The following day during the slow mid-morning hours at the library, August asks Amelia if she knows the name “Cora Winters”. Popping her head up from the stacks of books she is organizing, the elderly library manager, Martha, says, “Oh that’s a name I haven’t heard in a very long time. You should know Cora Winters, dear. She used to volunteer here when you girls were little. She ran storytime every week and very kindly donated a large collection of books to us when she moved into Swallow Creek Ridge last year. Poor thing…dementia is such a sad thing to have to live with. Why are you asking about Cora?”
“Oh, well I was doing a little research and her name came up. I think her annoying grandson has one of our books and he refuses to return it,” August replies.
“Oh Jude was always such a sweet boy. He’s had a hard time of it. Cora raised him all by herself. Seeing her go through this must be eating him up inside. What book is it?” Martha asks.
“To Kill a Mockingbird.” August replies.
“Well, that was Cora’s favorite book. She said it taught you a lot about character. Let me see the record,” Martha requests.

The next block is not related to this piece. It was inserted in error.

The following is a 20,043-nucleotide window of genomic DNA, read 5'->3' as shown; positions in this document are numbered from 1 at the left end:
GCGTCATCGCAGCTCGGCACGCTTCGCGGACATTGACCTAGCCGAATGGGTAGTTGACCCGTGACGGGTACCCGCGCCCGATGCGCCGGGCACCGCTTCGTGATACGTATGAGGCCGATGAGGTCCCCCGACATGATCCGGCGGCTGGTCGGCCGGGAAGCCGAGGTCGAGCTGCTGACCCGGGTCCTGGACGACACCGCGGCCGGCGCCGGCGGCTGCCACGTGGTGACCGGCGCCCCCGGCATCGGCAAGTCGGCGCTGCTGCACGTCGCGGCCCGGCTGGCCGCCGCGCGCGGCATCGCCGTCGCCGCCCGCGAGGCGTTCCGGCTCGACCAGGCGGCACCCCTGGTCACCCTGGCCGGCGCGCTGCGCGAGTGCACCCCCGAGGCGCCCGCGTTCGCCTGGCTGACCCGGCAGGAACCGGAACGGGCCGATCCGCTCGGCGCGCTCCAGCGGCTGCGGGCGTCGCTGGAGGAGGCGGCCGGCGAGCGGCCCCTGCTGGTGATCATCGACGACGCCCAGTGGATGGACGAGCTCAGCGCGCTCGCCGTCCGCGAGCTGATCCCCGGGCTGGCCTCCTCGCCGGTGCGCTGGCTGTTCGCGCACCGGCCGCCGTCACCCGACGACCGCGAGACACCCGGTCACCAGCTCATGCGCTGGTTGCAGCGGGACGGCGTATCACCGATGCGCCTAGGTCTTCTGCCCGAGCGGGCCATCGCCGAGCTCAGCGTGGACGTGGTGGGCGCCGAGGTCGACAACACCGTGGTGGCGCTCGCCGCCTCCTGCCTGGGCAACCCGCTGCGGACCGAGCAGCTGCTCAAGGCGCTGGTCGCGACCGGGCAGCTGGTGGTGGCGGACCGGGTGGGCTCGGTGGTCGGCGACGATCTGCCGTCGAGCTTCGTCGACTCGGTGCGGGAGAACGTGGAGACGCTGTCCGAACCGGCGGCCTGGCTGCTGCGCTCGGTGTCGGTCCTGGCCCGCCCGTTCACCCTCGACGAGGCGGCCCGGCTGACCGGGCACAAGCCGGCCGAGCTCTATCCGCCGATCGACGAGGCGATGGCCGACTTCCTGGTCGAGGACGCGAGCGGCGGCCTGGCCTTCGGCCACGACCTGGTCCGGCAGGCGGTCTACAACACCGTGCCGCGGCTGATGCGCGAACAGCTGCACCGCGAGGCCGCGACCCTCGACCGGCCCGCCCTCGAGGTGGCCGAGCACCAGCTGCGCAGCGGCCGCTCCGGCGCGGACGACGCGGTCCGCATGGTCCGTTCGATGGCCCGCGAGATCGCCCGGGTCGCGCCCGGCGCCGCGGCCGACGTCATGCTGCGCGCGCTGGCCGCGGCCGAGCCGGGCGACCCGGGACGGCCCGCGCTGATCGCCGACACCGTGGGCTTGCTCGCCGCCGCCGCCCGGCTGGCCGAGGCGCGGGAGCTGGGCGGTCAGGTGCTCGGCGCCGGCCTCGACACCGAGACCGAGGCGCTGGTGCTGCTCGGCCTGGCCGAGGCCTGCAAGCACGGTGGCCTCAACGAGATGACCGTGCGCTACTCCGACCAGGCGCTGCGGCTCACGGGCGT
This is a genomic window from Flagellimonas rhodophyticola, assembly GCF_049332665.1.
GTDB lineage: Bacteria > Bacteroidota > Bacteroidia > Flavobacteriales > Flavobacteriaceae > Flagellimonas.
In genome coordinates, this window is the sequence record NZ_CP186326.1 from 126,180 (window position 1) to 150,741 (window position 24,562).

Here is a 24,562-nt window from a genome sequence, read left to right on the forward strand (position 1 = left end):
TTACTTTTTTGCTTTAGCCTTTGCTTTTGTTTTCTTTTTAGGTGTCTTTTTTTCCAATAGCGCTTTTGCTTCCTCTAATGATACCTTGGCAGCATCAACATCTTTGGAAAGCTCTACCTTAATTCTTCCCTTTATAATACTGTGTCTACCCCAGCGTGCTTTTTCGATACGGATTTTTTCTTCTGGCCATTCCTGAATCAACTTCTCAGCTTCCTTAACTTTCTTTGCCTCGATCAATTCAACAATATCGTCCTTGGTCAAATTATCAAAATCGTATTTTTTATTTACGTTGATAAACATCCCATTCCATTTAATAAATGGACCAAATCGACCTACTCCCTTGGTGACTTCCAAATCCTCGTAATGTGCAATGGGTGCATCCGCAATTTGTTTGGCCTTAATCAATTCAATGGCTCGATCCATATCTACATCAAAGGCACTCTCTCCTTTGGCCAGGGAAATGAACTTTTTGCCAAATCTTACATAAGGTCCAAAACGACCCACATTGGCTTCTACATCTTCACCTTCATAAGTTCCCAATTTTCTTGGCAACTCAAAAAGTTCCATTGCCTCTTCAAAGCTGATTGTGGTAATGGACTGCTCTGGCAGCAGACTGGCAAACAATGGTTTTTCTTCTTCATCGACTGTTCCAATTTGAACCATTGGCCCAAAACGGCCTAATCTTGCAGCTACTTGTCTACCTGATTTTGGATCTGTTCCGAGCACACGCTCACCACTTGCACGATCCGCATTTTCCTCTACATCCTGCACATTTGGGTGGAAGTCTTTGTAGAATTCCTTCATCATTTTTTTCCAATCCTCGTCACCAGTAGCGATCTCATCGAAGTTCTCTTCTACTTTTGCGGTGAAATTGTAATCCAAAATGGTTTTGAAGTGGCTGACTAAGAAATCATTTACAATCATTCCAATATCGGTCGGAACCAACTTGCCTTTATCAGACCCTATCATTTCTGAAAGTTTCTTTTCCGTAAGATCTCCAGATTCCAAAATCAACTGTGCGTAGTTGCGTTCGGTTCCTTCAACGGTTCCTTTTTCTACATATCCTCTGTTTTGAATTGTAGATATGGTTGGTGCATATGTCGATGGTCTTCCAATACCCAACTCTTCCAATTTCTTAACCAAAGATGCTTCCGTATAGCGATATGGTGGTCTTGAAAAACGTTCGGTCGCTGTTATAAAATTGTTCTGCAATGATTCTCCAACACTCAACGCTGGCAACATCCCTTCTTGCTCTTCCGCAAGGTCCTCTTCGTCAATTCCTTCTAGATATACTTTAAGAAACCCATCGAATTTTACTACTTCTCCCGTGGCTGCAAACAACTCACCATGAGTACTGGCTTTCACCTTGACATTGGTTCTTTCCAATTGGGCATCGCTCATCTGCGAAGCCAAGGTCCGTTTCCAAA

Pulling it up on the computer, August shows it to her. “Well, that’s his grandmother’s copy of the book. No wonder he doesn’t want to return it. Just don’t worry about it dear. Let him know he can keep that book,” Martha finishes.
Feeling a little sheepish after learning more about the story, August agrees to drop the overdue book chase and get back to work on other tasks that need to be done. After several hours of organizing, shelving, and preschool program planning, August decides to take a walk during her lunch break to get some fresh air. She must subconsciously be thinking about the story Martha told her earlier because she finds herself strolling by Swallow Creek Ridge. Sitting on a bench under a tree off to the side of the large wrap-around porch, she spies Jude sitting with a tiny gray-haired lady who must be his grandmother, Cora. He is reading from To Kill a Mockingbird to her and she listens intently. Slowly, he closes the book and stands, beginning to help her to her feet. Not wanting to be seen, August glances around to find something to duck behind, but in her rush trips over her own two feet and drops her phone, making enough noise for Jude to look up and spot her. Face flushing, August quickly grabs her phone and hurries back toward the library.